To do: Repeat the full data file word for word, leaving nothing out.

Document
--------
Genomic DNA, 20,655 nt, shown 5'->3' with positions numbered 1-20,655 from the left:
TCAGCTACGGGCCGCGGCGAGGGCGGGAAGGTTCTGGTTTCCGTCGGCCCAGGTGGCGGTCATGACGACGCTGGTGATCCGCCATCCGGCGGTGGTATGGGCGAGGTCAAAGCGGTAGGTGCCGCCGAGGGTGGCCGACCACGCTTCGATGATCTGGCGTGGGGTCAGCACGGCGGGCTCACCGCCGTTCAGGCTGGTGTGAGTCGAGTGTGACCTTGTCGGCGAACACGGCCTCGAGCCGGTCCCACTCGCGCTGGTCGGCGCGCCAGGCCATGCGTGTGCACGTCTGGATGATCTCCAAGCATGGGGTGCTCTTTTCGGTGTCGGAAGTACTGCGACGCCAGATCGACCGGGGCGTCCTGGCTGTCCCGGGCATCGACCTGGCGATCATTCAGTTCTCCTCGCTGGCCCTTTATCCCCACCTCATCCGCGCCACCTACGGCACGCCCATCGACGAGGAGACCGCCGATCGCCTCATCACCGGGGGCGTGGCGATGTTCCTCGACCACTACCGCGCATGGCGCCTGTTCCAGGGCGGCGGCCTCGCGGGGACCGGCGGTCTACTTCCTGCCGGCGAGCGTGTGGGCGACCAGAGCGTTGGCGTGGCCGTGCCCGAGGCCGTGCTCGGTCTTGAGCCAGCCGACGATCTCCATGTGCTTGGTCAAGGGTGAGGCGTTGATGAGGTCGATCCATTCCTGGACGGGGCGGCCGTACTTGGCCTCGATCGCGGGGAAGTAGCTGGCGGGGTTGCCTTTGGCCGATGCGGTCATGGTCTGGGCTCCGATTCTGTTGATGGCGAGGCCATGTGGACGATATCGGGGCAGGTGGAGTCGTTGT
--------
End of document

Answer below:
Genomic DNA, 20,655 nt, shown 5'->3' with positions numbered 1-20,655 from the left:
TCAGCTACGGGCCGCGGCGAGGGCGGGAAGGTTCTGGTTTCCGTCGGCCCAGGTGGCGGTCATGACGACGCTGGTGATCCGCCATCCGGCGGTGGTATGGGCGAGGTCAAAGCGGTAGGTGCCGCCGAGGGTGGCCGACCACGCTTCGATGATCTGGCGTGGGGTCAGCACGGCGGGCTCACCGCCGTTCAGGCTGGTGTGAGTCGAGTGTGACCTTGTCGGCGAACACGGCCTCGAGCCGGTCCCACTCGCGCTGGTCGGCGCGCCAGGCCATGCGTGTGCACGTCTGGATGATCTCCAAGCATGGGGTGCTCTTTTCGGTGTCGGAAGTACTGCGACGCCAGATCGACCGGGGCGTCCTGGCTGTCCCGGGCATCGACCTGGCGATCATTCAGTTCTCCTCGCTGGCCCTTTATCCCCACCTCATCCGCGCCACCTACGGCACGCCCATCGACGAGGAGACCGCCGATCGCCTCATCACCGGGGGCGTGGCGATGTTCCTCGACCACTACCGCGCATGGCGCCTGTTCCAGGGCGGCGGCCTCGCGGGGACCGGCGGTCTACTTCCTGCCGGCGAGCGTGTGGGCGACCAGAGCGTTGGCGTGGCCGTGCCCGAGGCCGTGCTCGGTCTTGAGCCAGCCGACGATCTCCATGTGCTTGGTCAAGGGTGAGGCGTTGATGAGGTCGATCCATTCCTGGACGGGGCGGCCGTACTTGGCCTCGATCGCGGGGAAGTAGCTGGCGGGGTTGCCTTTGGCCGATGCGGTCATGGTCTGGGCTCCGATTCTGTTGATGGCGAGGCCATGTGGACGATATCGGGGCAGGTGGAGTCGTTGT